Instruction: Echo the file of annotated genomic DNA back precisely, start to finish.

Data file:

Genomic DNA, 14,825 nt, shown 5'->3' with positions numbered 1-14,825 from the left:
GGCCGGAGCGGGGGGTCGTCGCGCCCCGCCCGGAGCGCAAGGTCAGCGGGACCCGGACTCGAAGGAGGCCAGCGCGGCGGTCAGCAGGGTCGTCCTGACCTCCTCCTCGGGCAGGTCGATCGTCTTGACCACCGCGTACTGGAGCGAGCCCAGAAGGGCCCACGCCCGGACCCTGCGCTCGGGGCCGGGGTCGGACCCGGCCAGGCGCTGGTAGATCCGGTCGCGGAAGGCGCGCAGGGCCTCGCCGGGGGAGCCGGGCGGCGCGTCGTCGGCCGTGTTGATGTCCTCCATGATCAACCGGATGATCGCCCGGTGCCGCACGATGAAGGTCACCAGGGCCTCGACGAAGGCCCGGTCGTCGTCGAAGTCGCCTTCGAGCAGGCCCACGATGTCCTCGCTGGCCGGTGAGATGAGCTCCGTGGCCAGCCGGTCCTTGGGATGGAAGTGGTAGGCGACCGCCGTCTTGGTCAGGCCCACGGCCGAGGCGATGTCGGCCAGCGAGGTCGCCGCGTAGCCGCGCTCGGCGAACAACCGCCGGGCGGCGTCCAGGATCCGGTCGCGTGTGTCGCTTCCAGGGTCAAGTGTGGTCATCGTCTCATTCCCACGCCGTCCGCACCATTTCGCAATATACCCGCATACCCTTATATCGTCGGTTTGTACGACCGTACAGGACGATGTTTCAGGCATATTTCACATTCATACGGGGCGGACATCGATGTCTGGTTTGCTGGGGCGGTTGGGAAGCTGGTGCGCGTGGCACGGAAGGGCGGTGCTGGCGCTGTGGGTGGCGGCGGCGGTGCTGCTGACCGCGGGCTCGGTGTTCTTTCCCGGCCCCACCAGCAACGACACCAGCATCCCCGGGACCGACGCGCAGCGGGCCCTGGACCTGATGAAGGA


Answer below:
Genomic DNA, 14,825 nt, shown 5'->3' with positions numbered 1-14,825 from the left:
GGCCGGAGCGGGGGGTCGTCGCGCCCCGCCCGGAGCGCAAGGTCAGCGGGACCCGGACTCGAAGGAGGCCAGCGCGGCGGTCAGCAGGGTCGTCCTGACCTCCTCCTCGGGCAGGTCGATCGTCTTGACCACCGCGTACTGGAGCGAGCCCAGAAGGGCCCACGCCCGGACCCTGCGCTCGGGGCCGGGGTCGGACCCGGCCAGGCGCTGGTAGATCCGGTCGCGGAAGGCGCGCAGGGCCTCGCCGGGGGAGCCGGGCGGCGCGTCGTCGGCCGTGTTGATGTCCTCCATGATCAACCGGATGATCGCCCGGTGCCGCACGATGAAGGTCACCAGGGCCTCGACGAAGGCCCGGTCGTCGTCGAAGTCGCCTTCGAGCAGGCCCACGATGTCCTCGCTGGCCGGTGAGATGAGCTCCGTGGCCAGCCGGTCCTTGGGATGGAAGTGGTAGGCGACCGCCGTCTTGGTCAGGCCCACGGCCGAGGCGATGTCGGCCAGCGAGGTCGCCGCGTAGCCGCGCTCGGCGAACAACCGCCGGGCGGCGTCCAGGATCCGGTCGCGTGTGTCGCTTCCAGGGTCAAGTGTGGTCATCGTCTCATTCCCACGCCGTCCGCACCATTTCGCAATATACCCGCATACCCTTATATCGTCGGTTTGTACGACCGTACAGGACGATGTTTCAGGCATATTTCACATTCATACGGGGCGGACATCGATGTCTGGTTTGCTGGGGCGGTTGGGAAGCTGGTGCGCGTGGCACGGAAGGGCGGTGCTGGCGCTGTGGGTGGCGGCGGCGGTGCTGCTGACCGCGGGCTCGGTGTTCTTTCCCGGCCCCACCAGCAACGACACCAGCATCCCCGGGACCGACGCGCAGCGGGCCCTGGACCTGATGAAGGA